Murcutt’s architecture talks to a past architectural culture, one of modernist simplicity, reliance on the hand-drawn and an avoidance of the digital. This past culture relied on knowledge held within building trades to realise buildings, which in turn influenced the types of building forms proposed. Today the options for constructing architecture are varied; they can be prefabricated, DIY crowd-sourced, or can have little human involvement. Murcutt presents the pavilion as a highly technical structure with advanced aeroplane wing material and “convex” structure. The scheme, however, reads like a series of material combinations taken from his experience, such as the breeze window, the boxed out wall, a type of door detail.
This reading suggests that Murcutt imagines architecture first as an object, then as a series of parts rationalised for construction. An alternative idea that is more aligned to our contemporary culture is of discrete and re-configurable components far more capable of responding to changing needs. So the question arises, is Murcutt critically addressing wider culture in his pavilion?
It is hard to detect where the 2019 MPavilion attempts to engage in a contemporary culture grappling with issues of inequality, discrimination, privacy, and economic insecurity, to name a few? Murcutt’s response is to fall back onto “place” as some panacea for the social problems we all negotiate through culture. The provision of ‘place’ is significant when the resulting place is a cultural process of assigning meaning to a space. But when meaning becomes assigned by a grand gesture, or through an orchestrated experience, architecture risks becoming part of the larger commercialisation of the city via social media.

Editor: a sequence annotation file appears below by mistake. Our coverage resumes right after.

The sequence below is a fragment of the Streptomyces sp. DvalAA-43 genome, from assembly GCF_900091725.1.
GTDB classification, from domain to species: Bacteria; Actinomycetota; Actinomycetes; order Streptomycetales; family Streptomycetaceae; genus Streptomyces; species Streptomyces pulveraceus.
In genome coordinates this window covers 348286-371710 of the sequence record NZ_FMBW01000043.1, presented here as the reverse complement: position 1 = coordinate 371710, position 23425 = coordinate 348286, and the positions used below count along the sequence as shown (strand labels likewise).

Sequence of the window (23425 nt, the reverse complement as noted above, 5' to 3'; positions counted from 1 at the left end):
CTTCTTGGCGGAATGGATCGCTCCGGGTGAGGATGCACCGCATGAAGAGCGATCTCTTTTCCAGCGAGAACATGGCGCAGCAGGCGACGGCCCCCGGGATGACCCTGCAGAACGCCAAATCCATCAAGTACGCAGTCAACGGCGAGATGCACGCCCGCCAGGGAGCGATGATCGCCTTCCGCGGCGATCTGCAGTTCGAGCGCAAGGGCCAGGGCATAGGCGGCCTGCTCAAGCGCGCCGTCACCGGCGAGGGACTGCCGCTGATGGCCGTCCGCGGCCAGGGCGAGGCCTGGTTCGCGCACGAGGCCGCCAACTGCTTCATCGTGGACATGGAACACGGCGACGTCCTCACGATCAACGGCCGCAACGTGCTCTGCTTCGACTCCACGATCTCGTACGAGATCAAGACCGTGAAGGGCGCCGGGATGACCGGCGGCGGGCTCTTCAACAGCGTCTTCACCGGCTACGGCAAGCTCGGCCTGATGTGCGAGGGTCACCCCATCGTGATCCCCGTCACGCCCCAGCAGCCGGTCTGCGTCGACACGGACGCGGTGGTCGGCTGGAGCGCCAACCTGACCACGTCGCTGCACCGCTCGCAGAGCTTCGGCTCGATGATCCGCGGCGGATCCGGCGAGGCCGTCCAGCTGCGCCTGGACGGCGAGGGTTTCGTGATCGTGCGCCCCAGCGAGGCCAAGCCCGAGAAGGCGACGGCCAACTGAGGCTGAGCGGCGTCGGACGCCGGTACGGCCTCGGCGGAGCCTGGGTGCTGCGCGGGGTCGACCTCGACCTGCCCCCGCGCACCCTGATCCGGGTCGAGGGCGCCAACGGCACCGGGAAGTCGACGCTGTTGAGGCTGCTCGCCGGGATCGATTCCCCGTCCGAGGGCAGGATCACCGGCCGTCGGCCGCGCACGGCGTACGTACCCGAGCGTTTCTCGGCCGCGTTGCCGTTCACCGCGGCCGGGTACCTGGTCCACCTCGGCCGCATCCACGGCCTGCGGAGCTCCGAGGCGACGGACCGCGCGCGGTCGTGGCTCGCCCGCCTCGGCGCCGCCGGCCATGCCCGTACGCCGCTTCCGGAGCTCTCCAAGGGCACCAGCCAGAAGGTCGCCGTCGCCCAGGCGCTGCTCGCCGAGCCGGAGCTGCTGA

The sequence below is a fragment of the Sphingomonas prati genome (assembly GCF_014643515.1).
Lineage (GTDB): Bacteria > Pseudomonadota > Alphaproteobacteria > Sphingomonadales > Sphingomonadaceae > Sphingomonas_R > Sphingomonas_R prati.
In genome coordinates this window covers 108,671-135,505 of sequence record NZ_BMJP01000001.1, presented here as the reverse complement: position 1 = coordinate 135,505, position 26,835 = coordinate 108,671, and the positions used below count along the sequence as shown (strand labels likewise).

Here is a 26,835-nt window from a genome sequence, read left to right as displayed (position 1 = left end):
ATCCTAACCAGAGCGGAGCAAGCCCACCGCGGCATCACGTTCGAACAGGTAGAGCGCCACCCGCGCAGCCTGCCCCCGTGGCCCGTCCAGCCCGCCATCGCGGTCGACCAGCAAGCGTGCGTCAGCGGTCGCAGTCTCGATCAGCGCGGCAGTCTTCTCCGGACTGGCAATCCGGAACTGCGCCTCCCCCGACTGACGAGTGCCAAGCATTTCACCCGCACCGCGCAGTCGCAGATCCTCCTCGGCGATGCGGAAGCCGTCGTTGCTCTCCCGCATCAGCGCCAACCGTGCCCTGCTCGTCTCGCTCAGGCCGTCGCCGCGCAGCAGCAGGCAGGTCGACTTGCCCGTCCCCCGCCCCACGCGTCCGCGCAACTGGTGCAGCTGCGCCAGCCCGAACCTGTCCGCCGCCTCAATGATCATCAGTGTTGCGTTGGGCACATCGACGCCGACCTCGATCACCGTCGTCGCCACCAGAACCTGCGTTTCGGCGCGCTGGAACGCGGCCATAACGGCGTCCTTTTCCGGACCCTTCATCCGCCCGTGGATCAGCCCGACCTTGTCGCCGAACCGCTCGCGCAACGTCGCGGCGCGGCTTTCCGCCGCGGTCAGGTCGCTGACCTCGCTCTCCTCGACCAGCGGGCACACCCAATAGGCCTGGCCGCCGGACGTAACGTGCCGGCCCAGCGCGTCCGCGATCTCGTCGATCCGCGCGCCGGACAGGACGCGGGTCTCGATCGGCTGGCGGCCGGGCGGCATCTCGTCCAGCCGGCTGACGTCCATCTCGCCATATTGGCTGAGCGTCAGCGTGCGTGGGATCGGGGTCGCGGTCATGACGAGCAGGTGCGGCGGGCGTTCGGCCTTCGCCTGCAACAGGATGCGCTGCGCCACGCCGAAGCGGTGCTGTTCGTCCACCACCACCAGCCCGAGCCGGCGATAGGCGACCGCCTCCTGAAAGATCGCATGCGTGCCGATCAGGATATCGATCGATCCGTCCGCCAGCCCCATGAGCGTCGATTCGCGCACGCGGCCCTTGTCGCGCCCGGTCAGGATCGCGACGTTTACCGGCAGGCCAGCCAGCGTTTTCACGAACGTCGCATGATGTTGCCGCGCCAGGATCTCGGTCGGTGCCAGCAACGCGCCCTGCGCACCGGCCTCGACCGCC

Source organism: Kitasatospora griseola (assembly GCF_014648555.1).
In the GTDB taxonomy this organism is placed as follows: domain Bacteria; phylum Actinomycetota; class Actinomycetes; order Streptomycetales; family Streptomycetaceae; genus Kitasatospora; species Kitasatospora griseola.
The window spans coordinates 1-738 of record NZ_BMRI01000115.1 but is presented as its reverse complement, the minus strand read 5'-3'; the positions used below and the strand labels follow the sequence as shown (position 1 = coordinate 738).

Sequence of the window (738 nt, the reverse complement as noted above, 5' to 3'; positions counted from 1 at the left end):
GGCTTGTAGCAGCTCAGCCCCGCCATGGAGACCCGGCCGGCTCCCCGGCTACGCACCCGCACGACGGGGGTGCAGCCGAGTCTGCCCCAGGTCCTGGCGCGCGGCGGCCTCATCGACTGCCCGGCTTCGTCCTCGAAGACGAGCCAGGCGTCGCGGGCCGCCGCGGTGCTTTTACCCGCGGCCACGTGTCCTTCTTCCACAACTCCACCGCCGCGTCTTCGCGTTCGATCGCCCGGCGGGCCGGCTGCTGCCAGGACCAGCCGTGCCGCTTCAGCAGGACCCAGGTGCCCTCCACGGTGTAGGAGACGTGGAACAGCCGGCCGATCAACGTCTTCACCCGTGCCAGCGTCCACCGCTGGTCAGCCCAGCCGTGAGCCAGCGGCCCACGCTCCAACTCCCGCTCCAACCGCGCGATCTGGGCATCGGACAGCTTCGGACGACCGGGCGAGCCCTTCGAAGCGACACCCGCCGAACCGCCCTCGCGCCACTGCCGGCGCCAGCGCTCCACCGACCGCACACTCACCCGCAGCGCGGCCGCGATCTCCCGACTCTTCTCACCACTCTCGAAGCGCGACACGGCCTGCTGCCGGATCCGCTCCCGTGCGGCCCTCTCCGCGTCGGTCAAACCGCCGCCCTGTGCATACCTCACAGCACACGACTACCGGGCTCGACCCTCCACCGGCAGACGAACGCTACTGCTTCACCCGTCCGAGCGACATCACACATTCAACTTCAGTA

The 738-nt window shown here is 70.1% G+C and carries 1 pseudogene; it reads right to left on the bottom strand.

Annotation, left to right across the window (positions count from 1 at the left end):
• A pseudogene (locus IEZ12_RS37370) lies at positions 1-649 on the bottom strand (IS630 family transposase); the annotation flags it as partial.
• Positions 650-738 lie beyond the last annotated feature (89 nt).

My scepticism about Murcutt’s pavilion is that it appears trapped in a former view of pre-internet culture, a top-down mode of production in the traditional mould of art and literature. Younger generations would find this restriction of the cultural output to the elite not only confusing but profoundly dull. This criticism is not to discount the importance of elite performance in any domain, but to highlight the maintenance of artificial hierarchies in communication. A control over cultural hegemony misses a more contemporary understanding of culture as an unstable and information-hungry network of competing ideas, driven by all forms of accessible communication.
My critical view of the 2019 MPavilion is that it treats architecture as a system to merely provide the environmental conditions for inhabitation, leading to social interaction and cultural communication. It is easy to assume architecture’s influence restricted to the material object, but its impact extends beyond the finished artefact involving processes of design, construction and use. Therefore there is more potential in a pavilion to engage with culture than just shelter and prescribed sense of place. The structure could explore an issue such as accessibility or indigenous representation or could contribute to culture through collaborative design, through co-construction or social adaptation. Culture can exist in the actions generated by the architecture rather than merely within it.
It should be obvious now that I’m not impressed by the 2019 MPavilion. Some could say that I am prejudiced against age or experience; I disagree; it is more mistrust of institutions that attempt to maintain control over cultural communication. Distributing opportunity to architects with influence and privilege provide an outcome that works within the commercial system of culture, rather than enabling groups of architects who are more critically aware. An architecture devised and justified through the mind of the “genius” architect, is not equipped to engage in the conversations, ideas and social connections existing in that context, and will hopefully evolve in the future.